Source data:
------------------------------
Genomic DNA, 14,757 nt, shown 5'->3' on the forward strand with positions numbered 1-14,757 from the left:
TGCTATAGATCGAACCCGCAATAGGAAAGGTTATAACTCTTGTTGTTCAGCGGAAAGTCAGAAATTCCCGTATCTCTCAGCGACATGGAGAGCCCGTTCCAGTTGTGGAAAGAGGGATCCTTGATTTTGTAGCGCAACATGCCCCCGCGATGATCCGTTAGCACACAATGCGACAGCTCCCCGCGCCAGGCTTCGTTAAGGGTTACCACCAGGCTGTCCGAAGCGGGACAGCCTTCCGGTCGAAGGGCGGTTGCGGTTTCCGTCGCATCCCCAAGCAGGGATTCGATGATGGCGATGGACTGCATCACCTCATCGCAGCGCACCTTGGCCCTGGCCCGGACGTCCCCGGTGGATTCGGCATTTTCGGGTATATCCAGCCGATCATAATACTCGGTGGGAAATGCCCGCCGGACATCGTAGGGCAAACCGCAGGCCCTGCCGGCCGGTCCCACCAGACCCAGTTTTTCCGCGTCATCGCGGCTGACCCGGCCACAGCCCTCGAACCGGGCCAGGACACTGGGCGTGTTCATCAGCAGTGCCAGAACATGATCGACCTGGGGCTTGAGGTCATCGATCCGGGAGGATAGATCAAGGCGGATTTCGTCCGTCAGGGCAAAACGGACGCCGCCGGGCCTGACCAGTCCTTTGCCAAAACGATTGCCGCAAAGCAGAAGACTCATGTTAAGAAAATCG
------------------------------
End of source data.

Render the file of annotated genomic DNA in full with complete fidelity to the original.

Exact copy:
Genomic DNA, 14,757 nt, shown 5'->3' on the forward strand with positions numbered 1-14,757 from the left:
TGCTATAGATCGAACCCGCAATAGGAAAGGTTATAACTCTTGTTGTTCAGCGGAAAGTCAGAAATTCCCGTATCTCTCAGCGACATGGAGAGCCCGTTCCAGTTGTGGAAAGAGGGATCCTTGATTTTGTAGCGCAACATGCCCCCGCGATGATCCGTTAGCACACAATGCGACAGCTCCCCGCGCCAGGCTTCGTTAAGGGTTACCACCAGGCTGTCCGAAGCGGGACAGCCTTCCGGTCGAAGGGCGGTTGCGGTTTCCGTCGCATCCCCAAGCAGGGATTCGATGATGGCGATGGACTGCATCACCTCATCGCAGCGCACCTTGGCCCTGGCCCGGACGTCCCCGGTGGATTCGGCATTTTCGGGTATATCCAGCCGATCATAATACTCGGTGGGAAATGCCCGCCGGACATCGTAGGGCAAACCGCAGGCCCTGCCGGCCGGTCCCACCAGACCCAGTTTTTCCGCGTCATCGCGGCTGACCCGGCCACAGCCCTCGAACCGGGCCAGGACACTGGGCGTGTTCATCAGCAGTGCCAGAACATGATCGACCTGGGGCTTGAGGTCATCGATCCGGGAGGATAGATCAAGGCGGATTTCGTCCGTCAGGGCAAAACGGACGCCGCCGGGCCTGACCAGTCCTTTGCCAAAACGATTGCCGCAAAGCAGAAGACTCATGTTAAGAAAATCG